Spiced rum holds a special place in my heart (and on my shelf). Generally speaking, it’s like a sweeter and more powerful version of a gin, using darker and richer spices instead of floral and herbal components. There’s something fun in the way it spices up a cocktail, and I’ve had good luck finding nice examples to sip and mix with. The brand we just reviewed, Largo Bay, has a version that is decidedly on the budget side of the pricing spectrum… so let’s find out if they were able to improve on their mediocre white rum with some spices.
Largo Bay appears to be a brand of rum distilled and bottled specifically for Total Wine stores by United States Distilled Products (USDP) in Minnesota.
The source of this spirit is the West Indies Rum Distillery Ltd. Opened in 1893 by a pair of German brothers, the distillery is an industrial mass production outfit that creates large quantities of spirits typically for other businesses to bottle and distribute under their label. Other brands produced at this facility include Malibu liqueuer and Popov vodka.
- Learn More: What Is Rum?
There isn’t a website or any marketing materials for this rum, but we do have some understanding of how spirits are made at the West Indies Rum Distillery in Barbados (which is where this appears to originate).
That facility starts with molasses sourced from Guyana, Barbados, and Mexico as the raw ingredient. As the waste product from sugar manufacturing, its filled with impurities… but also with just enough sugar to be useful to a distillery. The molasses is added to water in a giant vat and fermented to about 8% ABV.
That mildly alcoholic liquid is then pumped into the distillery’s column or continuous stills, which concentrates the alcohol and removes the undesirable elements. According to some reports, the waste product from the distillation process (including things like solvents and other alcohol related components) is pumped via a pipeline 2 kilometers out to sea where it is then dumped into the open ocean.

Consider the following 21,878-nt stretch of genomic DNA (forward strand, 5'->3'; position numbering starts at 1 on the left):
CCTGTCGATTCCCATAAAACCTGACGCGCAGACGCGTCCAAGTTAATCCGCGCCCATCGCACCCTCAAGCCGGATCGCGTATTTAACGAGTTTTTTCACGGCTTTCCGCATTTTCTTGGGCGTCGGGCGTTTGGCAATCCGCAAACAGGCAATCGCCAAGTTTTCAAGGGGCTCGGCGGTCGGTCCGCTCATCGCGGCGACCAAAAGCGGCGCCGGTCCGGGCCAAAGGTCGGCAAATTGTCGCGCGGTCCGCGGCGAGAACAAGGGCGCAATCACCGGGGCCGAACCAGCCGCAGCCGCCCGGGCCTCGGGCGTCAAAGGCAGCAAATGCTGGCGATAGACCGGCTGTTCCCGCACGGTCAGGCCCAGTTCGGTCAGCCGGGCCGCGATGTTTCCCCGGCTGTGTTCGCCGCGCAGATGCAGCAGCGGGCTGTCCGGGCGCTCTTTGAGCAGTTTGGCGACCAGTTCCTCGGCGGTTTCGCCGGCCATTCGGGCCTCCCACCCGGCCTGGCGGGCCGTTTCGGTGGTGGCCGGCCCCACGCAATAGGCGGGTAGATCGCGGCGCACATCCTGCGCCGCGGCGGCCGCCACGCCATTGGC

For this spiced rum, the resulting raw spirit is charcoal filtered before undisclosed spices and coloring are added.
It doesn’t look like a whole lot of effort has gone into this packaging but, to be honest, for a ~$10 bottle of booze it’s probably as good as you could expect.
The bottle itself is a pretty standard design, with a cylindrical body sporting some straight walls that taper to a short neck. The bottle is capped off with a metal screw-on top.
In my opinion, the label here is still a bit large. The plain white label has only a few components on it, and the logo is about as nondescript and forgettable as anything else on the market. There’s no reason it needs to take up that much space, but here we are.
Overall, it’s not a terrible design for a decent budget-priced liquor… but you won’t be fooling anyone into thinking this is top-shelf stuff anytime soon.
I’m getting a lot of vanilla aromas coming off the glass with some nutmeg and brown sugar. It’s almost like a flat Coca-Cola, with the same sweetness usually associated with the soft drink.